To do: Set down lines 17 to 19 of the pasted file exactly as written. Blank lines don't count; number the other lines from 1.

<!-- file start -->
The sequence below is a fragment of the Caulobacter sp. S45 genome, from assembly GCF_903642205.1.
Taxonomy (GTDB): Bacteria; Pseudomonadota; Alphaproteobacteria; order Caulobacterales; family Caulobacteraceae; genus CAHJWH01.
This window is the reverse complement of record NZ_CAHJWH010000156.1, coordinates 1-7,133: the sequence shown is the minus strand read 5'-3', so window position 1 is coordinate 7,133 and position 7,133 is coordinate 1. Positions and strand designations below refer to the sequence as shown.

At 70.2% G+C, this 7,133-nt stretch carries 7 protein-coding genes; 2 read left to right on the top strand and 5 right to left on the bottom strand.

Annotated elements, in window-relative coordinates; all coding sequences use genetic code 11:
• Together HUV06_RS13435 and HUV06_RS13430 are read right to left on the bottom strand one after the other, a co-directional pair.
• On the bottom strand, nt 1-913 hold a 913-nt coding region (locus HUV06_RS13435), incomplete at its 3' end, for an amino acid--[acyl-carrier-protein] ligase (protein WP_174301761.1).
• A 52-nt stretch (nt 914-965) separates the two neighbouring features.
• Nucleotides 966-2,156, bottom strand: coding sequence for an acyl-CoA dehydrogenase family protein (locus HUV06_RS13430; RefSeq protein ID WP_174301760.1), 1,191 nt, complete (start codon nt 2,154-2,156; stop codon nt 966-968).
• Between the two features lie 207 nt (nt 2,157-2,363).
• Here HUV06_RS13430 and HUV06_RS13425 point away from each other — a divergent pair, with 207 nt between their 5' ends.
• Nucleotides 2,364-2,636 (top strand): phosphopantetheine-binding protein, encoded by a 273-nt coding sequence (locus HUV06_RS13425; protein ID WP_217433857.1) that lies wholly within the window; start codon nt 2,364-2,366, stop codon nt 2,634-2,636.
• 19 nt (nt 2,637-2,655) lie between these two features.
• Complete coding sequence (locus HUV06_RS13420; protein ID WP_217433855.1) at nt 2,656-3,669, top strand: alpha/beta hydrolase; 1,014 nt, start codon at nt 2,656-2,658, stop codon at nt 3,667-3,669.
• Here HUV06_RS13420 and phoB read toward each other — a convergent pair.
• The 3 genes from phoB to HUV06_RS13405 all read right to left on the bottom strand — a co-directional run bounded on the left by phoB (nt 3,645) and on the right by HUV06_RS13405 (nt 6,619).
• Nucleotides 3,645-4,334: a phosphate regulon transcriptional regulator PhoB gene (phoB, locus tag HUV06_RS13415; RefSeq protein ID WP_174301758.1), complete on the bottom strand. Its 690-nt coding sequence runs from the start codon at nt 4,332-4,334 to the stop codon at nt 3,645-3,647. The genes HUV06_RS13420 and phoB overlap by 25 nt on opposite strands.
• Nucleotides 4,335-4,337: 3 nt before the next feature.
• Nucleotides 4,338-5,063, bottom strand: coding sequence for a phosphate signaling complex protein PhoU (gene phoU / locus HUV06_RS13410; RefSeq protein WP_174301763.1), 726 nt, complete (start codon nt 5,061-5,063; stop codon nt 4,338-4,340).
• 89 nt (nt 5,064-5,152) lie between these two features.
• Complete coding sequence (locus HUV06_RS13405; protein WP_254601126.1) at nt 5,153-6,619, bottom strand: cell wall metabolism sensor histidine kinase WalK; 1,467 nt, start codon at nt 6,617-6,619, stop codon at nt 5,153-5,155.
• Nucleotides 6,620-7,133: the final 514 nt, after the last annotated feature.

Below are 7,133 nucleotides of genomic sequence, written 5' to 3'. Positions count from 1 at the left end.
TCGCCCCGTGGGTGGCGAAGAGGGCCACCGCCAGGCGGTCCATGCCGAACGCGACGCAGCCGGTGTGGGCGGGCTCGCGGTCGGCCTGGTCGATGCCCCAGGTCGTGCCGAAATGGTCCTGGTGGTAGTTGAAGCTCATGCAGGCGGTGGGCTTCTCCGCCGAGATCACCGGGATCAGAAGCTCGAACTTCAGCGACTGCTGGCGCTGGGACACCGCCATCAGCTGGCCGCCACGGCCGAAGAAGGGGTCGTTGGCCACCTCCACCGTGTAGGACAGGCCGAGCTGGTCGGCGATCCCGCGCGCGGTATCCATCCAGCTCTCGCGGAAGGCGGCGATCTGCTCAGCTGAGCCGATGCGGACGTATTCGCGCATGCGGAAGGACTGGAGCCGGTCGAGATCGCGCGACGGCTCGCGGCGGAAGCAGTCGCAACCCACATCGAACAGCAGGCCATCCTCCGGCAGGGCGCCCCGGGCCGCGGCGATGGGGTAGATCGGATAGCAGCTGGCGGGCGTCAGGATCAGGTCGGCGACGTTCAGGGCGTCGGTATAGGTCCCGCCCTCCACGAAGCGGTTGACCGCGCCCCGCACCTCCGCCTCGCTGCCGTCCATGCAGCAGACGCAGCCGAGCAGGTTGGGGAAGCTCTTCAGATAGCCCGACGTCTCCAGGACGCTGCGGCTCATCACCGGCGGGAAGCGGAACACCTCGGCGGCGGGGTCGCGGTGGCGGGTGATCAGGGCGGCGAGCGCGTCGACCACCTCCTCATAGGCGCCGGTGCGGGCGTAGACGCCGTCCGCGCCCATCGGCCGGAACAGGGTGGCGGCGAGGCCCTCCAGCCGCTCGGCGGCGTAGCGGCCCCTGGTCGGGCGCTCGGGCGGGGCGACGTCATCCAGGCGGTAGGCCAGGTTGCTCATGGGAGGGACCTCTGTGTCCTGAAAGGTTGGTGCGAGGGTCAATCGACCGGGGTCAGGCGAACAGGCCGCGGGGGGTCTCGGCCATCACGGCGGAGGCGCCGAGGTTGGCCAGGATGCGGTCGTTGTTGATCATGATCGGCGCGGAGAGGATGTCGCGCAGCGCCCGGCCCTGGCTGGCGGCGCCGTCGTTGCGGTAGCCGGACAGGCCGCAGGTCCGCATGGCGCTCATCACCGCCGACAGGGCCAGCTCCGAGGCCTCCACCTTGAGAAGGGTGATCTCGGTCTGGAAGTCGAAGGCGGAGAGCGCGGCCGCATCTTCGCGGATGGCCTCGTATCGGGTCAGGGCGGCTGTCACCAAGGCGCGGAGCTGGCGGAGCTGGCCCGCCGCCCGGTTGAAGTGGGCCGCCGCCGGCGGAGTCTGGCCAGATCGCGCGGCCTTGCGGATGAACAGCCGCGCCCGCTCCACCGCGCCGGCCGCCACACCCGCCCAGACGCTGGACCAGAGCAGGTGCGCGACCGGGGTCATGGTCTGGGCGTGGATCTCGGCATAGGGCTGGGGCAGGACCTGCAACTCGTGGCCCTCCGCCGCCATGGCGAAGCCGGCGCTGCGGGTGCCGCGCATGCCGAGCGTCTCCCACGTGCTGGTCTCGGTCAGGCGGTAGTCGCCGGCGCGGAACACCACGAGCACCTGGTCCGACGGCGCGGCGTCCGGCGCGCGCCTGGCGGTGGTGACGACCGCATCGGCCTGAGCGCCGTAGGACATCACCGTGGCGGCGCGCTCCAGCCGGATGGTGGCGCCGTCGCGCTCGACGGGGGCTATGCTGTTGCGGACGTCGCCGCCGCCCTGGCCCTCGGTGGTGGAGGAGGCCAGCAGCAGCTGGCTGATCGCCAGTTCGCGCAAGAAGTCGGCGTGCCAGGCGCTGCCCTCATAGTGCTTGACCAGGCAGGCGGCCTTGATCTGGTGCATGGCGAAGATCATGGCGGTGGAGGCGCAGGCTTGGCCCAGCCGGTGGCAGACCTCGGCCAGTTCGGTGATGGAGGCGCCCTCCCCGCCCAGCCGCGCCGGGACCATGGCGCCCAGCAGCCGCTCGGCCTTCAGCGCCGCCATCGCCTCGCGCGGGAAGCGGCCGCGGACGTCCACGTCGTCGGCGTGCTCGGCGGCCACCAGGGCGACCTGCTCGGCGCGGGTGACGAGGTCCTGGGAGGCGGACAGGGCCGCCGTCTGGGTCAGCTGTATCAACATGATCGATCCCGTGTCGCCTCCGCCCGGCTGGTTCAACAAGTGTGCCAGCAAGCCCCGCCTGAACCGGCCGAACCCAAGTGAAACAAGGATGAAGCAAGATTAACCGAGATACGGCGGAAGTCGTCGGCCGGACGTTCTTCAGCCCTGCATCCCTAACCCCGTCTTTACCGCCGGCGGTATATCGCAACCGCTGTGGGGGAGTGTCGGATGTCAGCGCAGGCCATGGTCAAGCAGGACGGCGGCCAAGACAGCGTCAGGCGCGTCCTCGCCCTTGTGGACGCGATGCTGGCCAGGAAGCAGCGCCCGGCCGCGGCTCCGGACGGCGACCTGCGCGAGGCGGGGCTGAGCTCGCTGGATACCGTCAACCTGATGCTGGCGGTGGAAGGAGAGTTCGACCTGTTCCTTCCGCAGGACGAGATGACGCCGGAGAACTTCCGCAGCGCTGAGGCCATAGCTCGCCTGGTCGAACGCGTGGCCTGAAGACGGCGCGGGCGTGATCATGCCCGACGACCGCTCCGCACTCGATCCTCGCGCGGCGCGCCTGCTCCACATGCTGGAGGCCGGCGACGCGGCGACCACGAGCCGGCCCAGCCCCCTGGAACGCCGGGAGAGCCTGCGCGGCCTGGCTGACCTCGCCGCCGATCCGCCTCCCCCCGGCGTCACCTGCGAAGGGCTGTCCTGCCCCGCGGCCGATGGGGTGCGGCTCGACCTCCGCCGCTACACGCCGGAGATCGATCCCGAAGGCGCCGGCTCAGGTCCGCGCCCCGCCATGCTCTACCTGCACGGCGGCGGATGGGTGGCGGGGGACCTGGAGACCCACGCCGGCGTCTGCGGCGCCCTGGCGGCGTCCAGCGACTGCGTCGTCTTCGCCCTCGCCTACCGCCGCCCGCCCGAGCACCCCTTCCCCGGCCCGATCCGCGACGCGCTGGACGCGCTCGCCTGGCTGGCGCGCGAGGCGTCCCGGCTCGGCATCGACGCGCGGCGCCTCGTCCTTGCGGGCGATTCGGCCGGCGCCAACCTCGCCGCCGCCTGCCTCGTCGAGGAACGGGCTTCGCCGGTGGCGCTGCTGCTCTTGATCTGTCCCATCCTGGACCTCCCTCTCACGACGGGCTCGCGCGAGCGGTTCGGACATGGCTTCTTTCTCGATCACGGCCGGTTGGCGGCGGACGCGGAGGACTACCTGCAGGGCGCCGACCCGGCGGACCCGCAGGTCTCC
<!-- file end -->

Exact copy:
• Nucleotides 3,645-4,334: a phosphate regulon transcriptional regulator PhoB gene (phoB, locus tag HUV06_RS13415; RefSeq protein ID WP_174301758.1), complete on the bottom strand. Its 690-nt coding sequence runs from the start codon at nt 4,332-4,334 to the stop codon at nt 3,645-3,647. The genes HUV06_RS13420 and phoB overlap by 25 nt on opposite strands.
• Nucleotides 4,335-4,337: 3 nt before the next feature.
• Nucleotides 4,338-5,063, bottom strand: coding sequence for a phosphate signaling complex protein PhoU (gene phoU / locus HUV06_RS13410; RefSeq protein WP_174301763.1), 726 nt, complete (start codon nt 5,061-5,063; stop codon nt 4,338-4,340).